Will Owen writes about a dinner to honour George Chaloupka:
On Wednesday night, August 13, the Museum and Art Gallery of the Northern Territory’s Foundation sponsored a dinner at the Darwin Convention Center to honor George Chaloupka for his contributions to the study and preservation of Aboriginal rock art. Energy Resources of Australia has funded a Research Fellowship in Chaloupka’s honor, offering a $25,000 stipend for each of the next three years to a scholar who engages in exploration or documentation of rock art sites, consultation with Indigenous owners, or further study based on materials of Chaloupka’s already in the collections of MAGNT.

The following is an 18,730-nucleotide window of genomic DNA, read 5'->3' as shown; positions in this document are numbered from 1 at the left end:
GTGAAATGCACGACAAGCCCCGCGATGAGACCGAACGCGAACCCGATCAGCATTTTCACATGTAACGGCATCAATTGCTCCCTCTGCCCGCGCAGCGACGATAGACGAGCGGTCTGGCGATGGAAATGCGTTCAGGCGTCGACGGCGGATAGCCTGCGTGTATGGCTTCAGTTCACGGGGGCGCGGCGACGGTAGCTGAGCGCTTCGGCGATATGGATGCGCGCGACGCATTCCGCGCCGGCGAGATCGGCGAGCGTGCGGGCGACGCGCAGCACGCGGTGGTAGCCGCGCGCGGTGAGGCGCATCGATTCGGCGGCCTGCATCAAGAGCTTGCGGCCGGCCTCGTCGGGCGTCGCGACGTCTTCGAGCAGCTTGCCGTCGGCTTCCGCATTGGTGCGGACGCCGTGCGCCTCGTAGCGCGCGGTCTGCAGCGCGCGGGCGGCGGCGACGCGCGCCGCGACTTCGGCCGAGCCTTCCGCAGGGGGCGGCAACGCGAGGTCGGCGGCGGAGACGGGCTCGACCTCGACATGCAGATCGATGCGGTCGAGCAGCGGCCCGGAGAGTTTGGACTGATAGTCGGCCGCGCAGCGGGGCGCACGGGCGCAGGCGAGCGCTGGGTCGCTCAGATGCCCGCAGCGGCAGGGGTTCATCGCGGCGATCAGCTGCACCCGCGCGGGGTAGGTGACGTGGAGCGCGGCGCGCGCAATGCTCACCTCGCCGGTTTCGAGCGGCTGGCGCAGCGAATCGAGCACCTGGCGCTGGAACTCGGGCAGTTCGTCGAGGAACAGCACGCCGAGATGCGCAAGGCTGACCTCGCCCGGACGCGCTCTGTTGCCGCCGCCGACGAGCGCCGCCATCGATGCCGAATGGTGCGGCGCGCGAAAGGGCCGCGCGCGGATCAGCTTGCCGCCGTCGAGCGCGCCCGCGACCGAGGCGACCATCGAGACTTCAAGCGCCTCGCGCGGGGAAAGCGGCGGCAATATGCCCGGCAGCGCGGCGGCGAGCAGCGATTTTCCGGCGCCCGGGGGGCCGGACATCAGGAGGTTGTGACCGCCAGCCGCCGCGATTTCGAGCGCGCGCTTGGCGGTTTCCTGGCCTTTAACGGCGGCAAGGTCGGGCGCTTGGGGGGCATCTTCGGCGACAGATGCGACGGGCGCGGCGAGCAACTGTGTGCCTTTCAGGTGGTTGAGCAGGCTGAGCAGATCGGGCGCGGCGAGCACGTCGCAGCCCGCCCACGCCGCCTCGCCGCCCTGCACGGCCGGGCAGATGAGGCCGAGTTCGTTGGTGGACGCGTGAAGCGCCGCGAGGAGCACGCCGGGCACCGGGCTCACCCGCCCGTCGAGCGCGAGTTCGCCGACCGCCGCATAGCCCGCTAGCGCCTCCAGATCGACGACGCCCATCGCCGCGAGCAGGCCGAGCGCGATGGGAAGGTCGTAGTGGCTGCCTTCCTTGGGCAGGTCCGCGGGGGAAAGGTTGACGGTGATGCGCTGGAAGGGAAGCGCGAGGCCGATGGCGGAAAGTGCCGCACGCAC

He describes Chaloupka’s speech:
Chaloupka himself spoke of the critical need to preserve what he called the largest and most important rock art assemblage in the world. Older and more extensive than the more famous galleries of France and Spain, Indigenous rock art galleries document a long, continuous tradition, spanning prehistoric hunting, contact with Macassans in the last five centuries, and the arrival of Europeans on the Antipodean shores. Chaloupka stressed the human element that is so important and unique to Australian sites, and ended with an impassioned plea for more work in the area of conservation and preservation. His final remarks noted that there is no one better positions and equipped to construct such work than the youngest generation of the Indigenous landowners: they are in place, have the cultural background appropriate to the task, and need only to be trained in methods of conservation.